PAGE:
The Metropolitan Police Service (MPS) is urging victims of domestic abuse, and people who suspect that friends and family members might be suffering at the hands of an abusive partner while COVID-19 restrictions are in place, to speak out.
Across London, the MPS is continuing to prioritise and respond to domestic abuse calls and we are working closely with a range of partners to ensure victims receive the support and service they need. The ongoing focus remains on preventing repeat victimisation and closely managing serious offenders.
In the six weeks up to 19 April, officers across London had made 4,093 arrests for domestic abuse offences – nearly 100 a day on average – and domestic abuse calls have risen by around a third in the last six weeks.
The number of recorded domestic abuse incidents has also seen a small year-on-year rise – there were 17,275 incidents recorded between 9 March and 19 April; a 9% increase on the same period in 2019.
The following are examples of domestic abuse cases dealt with by the MPS in recent weeks:
- Officers attended an address in east London after a domestic assault victim reported being threatened by her partner. Police checks on the partner revealed he was linked to firearms. Officers located him within three hours of receiving the report and searched his vehicle, finding two sawn-off shotguns. A cannabis factory was also discovered. The man was subsequently charged and is awaiting trial.
- Officers were called to assist a domestic abuse victim in east London who was pregnant and had gone to a hospital to seek refuge. Her partner had assaulted and tormented her. He was quickly arrested. She was unwilling to support criminal action, but due to the evidence captured on Body Worn Video and the witness accounts from staff at the hospital, the Crown Prosecution Service supported a victimless prosecution. The suspect is awaiting trial.
As well as making arrests and seeking criminal prosecutions, officers are using other measures to protect victims – since 9 March, we have issued 73 Domestic Violence Protection Orders and 90 Domestic Violence Protection Notices.
As part of our ongoing efforts to reach out to victims, a poster has been produced for local policing units to distribute in communities, and to be put up in major supermarkets and retailers.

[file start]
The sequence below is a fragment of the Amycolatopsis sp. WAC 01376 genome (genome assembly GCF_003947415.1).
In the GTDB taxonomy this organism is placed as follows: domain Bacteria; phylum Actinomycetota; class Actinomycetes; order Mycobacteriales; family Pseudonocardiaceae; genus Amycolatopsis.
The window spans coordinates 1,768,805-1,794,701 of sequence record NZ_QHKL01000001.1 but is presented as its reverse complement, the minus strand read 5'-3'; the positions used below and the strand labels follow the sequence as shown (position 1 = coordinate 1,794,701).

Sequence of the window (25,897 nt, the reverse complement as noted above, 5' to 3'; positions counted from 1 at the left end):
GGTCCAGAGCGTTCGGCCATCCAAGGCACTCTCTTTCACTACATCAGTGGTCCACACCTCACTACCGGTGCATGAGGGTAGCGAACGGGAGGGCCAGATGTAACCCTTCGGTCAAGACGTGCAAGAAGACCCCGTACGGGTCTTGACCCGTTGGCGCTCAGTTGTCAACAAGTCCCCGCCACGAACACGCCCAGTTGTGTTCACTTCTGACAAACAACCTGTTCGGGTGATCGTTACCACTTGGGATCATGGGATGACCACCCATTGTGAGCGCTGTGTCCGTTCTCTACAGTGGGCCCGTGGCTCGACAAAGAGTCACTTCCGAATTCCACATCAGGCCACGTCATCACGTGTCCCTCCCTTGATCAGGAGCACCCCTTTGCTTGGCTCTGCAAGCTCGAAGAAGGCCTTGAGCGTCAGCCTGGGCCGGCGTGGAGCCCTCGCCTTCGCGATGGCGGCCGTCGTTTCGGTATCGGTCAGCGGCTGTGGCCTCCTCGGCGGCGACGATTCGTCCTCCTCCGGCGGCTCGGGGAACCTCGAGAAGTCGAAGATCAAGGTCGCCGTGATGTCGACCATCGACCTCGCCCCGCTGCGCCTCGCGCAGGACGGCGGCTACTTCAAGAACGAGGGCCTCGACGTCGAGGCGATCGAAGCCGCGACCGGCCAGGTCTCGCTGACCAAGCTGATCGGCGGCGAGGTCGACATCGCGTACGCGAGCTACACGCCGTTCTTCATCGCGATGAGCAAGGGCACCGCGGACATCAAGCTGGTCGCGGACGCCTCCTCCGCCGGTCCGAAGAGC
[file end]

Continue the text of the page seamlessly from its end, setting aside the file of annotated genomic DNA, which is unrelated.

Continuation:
The Met is also supporting the Home Office’s #YouAreNotAlone campaign, aimed at raising awareness about the support available.
Commander Sue Williams, the Met's lead for safeguarding, said: "The COVID-19 restrictions and “stay at home” instruction is vital to managing this public health crisis, but unfortunately it has also left current and potential victims of domestic abuse even more vulnerable and isolated.
“I want to stress that the Met is still here for Londoners - no-one who is experiencing domestic abuse should feel that they have to suffer in silence.
“The COVID-19 pandemic does not mean that victims can’t count on us, or that we won’t keep being proactive in bringing offenders to justice.
“Victims should be assured that they can leave their homes to escape harm or seek help, and they will not be penalized in any way for not maintaining social distancing, or otherwise breaching COVID-19 restrictions.
“Our prime concern is protecting victims and others who are affected, and bringing offenders to justice. We work with victims to discuss options and put them in contact with the appropriate support services.
“We want victims to have confidence that they will get the support and protection they need, and that officers will deal with perpetrators. If you have reason to believe that a family member, friend or neighbour is a victim of domestic abuse, we would urge you to contact police, or Crimestoppers if you want to give information anonymously – your call could protect someone from serious harm or save a life.”
Sophie Linden, Deputy Mayor for Policing and Crime, said: “My message to those who feel unsafe and are suffering silently in their own homes, is that the Met Police is there for you. If you are in danger and you need to phone 999, you should do so, and if you need help you can also call the national domestic abuse helpline who will be there to speak to you.
“Sadly evidence from around the world has shown that ‘lockdown’ restrictions have led to a rise in domestic abuse cases, and we have seen an increase in calls to helplines across the UK. This is why it is vital that victims have safe spaces to flee to and that specialist support services have the capacity and resources they need to deal with any rise in cases.”
The 24/7 National Domestic Abuse helpline, which offers support to victims and people affected by domestic abuse, is free to call on 0808 2000 247.
The Respect Phoneline provides confidential advice and support to help perpetrators stop being violent and abusive, and is free to call 0808 8024040
Men’s Advice Line: 0808 801 0327 a confidential helpline for male victims of domestic violence and those supporting them www.mensadviceline.org.uk
Karma Nirvana: 0800 5999 247 Mon to Fri 9am–5pm supporting victims of
honour based abuse and forced marriage www.karmanirvana.org.uk
Hour Glass: 0808 808 8141 challenging the abuse of older people in all its forms www.wearehourglass.org
Galop LGBT+ Domestic Abuse Helpline: 0800 999 5428 www.galop.org.uk
Childline: 0800 1111 If you’re a child or young person and domestic abuse is happening in your home or relationship.
For more information about support services that are available, go to https://www.met.police.uk/advice/advice-and-information/daa/domestic-abuse/
For government guidance aimed at people in danger of domestic abuse during coronavirus, go to https://www.gov.uk/government/publications/coronavirus-covid-19-and-domestic-abuse